0004 ‘What about the cover image?’
Ah, that’s sorted.  And it’s in PFD format. [crosses arms and leans back.]  “P-D-F?  I see.”  [Thank goodness for talented sisters.]

Only fifteen minutes on that – at this stage.

0005 ‘Do you want matt or gloss finish?’

0006 ‘What colour paper do you want to use?’
Paperback colour?

0007 ‘What weight of paper would you envisage?’
Thin and pulpy, please.  Can’t use it in a digital press?  Oh.

0008 ‘Have you thought about the font?’
Yes.  Times, please.

0009 ‘When do you need it by?’
Oh, no hurry.  It took me years to write it.  What?  OK, by next month at the latest, do you hear!

0010 ‘What sort of unit cost are you going for?’
A low one.  Lower.  Keep going.

0011 ‘How are you planning on selling it?’
Oh, well, I have a MySpace and a website and friends and it’s Christmas soon so I’m sure I’ll have no problem.

0012 ‘Do you have the MS in PDF format?’
The what in what format?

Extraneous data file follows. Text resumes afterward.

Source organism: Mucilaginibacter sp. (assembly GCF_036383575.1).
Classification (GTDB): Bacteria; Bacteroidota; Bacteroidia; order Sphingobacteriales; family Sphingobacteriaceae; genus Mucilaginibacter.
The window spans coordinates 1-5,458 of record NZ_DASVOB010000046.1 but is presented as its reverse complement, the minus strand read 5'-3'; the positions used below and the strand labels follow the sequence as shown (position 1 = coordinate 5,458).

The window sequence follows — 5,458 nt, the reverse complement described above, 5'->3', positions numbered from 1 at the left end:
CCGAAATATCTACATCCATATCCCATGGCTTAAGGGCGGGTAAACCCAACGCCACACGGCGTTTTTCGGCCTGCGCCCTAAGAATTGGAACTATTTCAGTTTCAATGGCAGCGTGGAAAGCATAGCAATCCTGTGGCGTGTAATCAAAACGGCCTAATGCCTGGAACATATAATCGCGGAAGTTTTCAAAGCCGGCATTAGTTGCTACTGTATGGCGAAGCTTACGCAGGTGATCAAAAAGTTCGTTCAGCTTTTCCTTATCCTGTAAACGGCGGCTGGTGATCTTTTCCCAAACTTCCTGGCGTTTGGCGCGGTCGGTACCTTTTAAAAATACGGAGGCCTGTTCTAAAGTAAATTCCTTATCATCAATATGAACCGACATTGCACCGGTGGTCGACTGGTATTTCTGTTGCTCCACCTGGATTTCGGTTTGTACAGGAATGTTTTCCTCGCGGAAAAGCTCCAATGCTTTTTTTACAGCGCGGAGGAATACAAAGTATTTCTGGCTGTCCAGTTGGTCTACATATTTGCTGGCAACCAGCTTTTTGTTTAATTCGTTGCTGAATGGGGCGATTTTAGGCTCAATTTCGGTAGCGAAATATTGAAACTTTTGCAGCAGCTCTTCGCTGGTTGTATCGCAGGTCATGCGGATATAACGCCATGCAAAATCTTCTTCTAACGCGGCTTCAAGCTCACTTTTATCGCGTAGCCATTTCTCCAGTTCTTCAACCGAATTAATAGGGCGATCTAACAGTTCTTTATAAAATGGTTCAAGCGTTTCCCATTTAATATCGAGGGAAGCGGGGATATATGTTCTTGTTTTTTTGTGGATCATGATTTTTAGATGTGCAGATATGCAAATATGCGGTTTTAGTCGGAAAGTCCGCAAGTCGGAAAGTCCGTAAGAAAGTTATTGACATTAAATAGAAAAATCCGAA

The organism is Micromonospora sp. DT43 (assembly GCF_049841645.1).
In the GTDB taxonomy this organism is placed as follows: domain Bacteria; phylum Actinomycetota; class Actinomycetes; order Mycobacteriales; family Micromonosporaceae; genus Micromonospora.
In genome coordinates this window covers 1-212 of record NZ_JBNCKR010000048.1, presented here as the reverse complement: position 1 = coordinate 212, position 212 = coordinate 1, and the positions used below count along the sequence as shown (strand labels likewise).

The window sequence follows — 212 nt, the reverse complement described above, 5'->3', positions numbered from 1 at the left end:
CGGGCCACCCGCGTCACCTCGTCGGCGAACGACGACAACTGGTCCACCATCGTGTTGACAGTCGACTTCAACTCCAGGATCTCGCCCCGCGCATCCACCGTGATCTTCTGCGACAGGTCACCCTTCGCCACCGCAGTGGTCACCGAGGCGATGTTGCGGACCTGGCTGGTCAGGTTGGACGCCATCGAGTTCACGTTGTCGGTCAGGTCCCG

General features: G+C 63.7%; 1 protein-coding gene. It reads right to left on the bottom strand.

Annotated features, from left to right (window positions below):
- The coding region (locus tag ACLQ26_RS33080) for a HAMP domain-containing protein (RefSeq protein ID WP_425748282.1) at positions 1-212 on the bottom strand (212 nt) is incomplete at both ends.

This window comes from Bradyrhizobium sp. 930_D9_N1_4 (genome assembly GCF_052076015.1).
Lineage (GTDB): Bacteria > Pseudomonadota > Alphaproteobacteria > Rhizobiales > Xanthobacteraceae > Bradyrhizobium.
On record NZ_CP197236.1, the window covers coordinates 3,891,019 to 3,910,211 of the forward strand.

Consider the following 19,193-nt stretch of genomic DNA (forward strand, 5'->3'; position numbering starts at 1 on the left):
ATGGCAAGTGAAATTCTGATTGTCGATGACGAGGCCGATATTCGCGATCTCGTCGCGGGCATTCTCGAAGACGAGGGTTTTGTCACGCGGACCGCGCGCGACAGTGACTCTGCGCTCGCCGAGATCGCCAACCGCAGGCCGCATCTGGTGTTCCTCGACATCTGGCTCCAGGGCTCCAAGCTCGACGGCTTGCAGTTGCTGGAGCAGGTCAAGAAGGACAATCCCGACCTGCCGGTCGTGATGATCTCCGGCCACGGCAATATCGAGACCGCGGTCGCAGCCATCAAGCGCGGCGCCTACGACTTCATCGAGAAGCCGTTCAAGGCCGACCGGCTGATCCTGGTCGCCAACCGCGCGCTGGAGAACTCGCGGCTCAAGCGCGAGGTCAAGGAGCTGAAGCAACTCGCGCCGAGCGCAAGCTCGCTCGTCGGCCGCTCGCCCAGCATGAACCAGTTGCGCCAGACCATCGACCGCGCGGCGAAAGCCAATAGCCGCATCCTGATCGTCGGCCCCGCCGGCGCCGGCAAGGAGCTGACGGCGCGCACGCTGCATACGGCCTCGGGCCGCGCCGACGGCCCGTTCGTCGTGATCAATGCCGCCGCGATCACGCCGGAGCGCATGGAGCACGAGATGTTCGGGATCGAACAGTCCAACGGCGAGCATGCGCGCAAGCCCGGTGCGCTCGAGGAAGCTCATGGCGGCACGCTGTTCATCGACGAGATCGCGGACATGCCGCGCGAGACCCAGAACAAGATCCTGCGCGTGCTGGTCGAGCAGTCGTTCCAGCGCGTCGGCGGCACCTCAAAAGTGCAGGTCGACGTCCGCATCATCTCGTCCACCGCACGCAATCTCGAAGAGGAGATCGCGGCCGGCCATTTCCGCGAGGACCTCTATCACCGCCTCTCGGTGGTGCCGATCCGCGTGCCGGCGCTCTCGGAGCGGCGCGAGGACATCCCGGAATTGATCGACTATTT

0013 ‘Are you going to use your own name or a pseudonym?’
My own name [I did invent some pseudonyms but they all sucked.]

0014 ‘Do you want us to sell it through our website?’
Yes, please.

0015 ‘How many copies do you want us to make?’
Ooh, 25?  OK, let’s make it 500 then.

0016 ‘What price do you want to charge?’
I get to choose?

0017 ‘Do you have an IBAN number or shall we use one of ours?’
Huh?  I felt like Graham Chapman in Life of Brian begging the beard seller determined to haggle with him: "Oh, please tell me what to say!"


Early versions of covers on different papers and with different finishes.

And so on.  For another six hours.  Then, three more full days after that.


0356 ‘How wide do you want the spine?’
Enough to fit the pages inside.

0357 ‘Where do you want the page numbers to go?’
On the pages.

0358 ‘Do you want new chapters to start on the right, left or variable?’
Right.  Definitely....


[At this point, drowning in options, feeling like a charlatan, I had my first realisation of what the publishing industry actually DOES, and in taking all of this off the writer's shoulders I am genuinely thankful it exists.  Sir Christopher Wren may have designed St. Pauls Cathedral's wondrous dome but if he had been obliged to then go on and build the flipping thing I suspect he would have drawn an outhouse instead of the soul-inspiring landmark we enjoy at the easternmost end of Ludgate Hill.]


0959 ‘Do you want an author photograph?’
Yes [but in hindsight, not that one.]

0960 ‘Will you add acknowledgements?’
This was easier said than done.